18. toughcoins

    toughcoins Rarely is the liberal viewpoint tainted by realism

    If you endorse violence to make a point, then you must accept violence from those with opposing views, whether right or wrong.



    The law is not impeding demonstrations by design . . . it is impeding violence by design. Accept the difference and move on.

    The people are lazy, and surrendered equal, direct, or meaningful access to legislative change to the power brokers and lobbyists of industry and of the special interest groups.

    The solution to that problem? I've written this elsewhere before, and will repeat myself . . .

    Mike's top 10 reasons to make our Senators and Representatives part-time employees of their respective states, and not full-time employees of the federal government:



    (1) They could not vote on their own compensation.


    (2) They could not exempt themselves from what applies to us.


    (3) They would be more accessible to their constituents.


    (4) They would be more intimate with issues affecting us.


    (5) Keeping normal jobs in their home states, they would work only part-time in Washington, and only when called upon.


    (6) They would no longer meddle in trivial matters in between the important ones, simply to justify their positions.


    (7) This would supplant career politicians with more passionate, dedicated representatives.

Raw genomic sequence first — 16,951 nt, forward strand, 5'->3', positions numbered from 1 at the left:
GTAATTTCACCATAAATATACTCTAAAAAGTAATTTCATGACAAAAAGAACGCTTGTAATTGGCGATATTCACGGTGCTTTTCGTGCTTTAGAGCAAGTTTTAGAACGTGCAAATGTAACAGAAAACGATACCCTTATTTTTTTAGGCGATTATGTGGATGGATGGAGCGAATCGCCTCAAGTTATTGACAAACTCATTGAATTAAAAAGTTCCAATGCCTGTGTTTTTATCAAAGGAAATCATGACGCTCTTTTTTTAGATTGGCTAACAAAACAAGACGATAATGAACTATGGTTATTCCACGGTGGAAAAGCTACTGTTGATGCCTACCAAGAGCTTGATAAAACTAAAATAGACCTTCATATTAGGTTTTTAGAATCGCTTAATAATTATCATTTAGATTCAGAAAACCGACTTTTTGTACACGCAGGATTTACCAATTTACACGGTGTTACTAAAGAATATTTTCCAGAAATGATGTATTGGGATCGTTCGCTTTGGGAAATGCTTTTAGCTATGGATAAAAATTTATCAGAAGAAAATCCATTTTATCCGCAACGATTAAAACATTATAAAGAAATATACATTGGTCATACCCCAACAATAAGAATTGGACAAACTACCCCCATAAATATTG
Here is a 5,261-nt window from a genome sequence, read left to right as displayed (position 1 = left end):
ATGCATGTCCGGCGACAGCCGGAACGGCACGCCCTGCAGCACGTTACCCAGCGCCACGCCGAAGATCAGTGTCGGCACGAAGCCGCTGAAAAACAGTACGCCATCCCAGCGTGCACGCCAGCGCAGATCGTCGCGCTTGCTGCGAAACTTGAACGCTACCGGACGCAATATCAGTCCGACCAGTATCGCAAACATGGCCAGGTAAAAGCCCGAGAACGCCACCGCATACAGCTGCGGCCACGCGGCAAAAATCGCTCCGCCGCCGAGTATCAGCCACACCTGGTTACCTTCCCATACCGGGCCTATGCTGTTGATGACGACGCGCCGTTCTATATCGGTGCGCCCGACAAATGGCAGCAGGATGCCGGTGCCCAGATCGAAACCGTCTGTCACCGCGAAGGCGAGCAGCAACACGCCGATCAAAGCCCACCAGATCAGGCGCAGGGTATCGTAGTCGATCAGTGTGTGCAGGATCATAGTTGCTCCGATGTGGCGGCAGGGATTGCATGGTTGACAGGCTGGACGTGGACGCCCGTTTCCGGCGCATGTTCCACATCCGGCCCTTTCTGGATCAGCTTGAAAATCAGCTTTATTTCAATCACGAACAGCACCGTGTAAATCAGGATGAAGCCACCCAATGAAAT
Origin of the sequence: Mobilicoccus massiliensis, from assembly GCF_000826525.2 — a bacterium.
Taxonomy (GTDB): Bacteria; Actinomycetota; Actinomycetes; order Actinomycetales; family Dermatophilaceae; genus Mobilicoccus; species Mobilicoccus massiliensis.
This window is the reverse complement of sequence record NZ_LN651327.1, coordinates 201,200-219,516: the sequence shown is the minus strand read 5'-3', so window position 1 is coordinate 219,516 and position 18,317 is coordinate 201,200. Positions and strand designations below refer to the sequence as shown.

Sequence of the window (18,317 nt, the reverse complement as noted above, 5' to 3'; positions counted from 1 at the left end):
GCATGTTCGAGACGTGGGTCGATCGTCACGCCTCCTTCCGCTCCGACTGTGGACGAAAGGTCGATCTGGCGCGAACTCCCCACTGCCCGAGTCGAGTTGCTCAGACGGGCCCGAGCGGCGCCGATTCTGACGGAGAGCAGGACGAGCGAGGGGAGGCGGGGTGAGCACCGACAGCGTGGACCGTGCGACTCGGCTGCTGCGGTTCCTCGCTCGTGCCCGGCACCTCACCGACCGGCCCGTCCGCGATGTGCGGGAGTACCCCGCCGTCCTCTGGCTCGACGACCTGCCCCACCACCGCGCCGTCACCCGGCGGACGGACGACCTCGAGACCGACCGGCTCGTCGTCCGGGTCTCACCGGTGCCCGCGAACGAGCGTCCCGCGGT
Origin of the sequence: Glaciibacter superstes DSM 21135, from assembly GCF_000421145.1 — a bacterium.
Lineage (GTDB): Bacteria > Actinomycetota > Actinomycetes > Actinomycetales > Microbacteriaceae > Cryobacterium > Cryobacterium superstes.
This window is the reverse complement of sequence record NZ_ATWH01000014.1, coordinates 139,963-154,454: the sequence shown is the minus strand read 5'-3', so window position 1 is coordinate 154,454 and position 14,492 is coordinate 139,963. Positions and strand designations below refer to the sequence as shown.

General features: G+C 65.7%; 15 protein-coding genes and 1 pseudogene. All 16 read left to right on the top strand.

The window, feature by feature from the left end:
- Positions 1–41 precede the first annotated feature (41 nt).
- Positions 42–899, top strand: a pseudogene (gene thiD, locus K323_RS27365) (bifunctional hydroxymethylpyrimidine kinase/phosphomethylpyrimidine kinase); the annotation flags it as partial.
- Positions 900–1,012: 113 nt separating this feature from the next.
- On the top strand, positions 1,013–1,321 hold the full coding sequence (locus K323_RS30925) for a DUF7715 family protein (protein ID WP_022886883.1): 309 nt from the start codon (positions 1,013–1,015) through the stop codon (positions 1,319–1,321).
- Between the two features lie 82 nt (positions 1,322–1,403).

(8) This would substantially curb vote-trading between representatives.


    (9) This would de-centralize our representation, robbing lobbyists of the convenience and economies of scale they presently enjoy, swinging the balance of power back to the people.


    (10) Our representatives would regain the people's trust.
     
  19. GeneWright

    GeneWright Well-Known Member

    You do realize this is literally protests against police brutality right? Police using excessive violence against people sparked this, so do you accept all that comes from it?
     
  20. toughcoins

    toughcoins Rarely is the liberal viewpoint tainted by realism

    No, I abhor both the violence on behalf of / in concert with protesters, and violence on the part of the police/ vigilanties.

    What I'm saying is that, if you accept violence on behalf of / in concert with protesters, then you must accept violence on the part of the police/ vigilanties in response . . . you are the one in the wrong here, not me.
     

Share This Page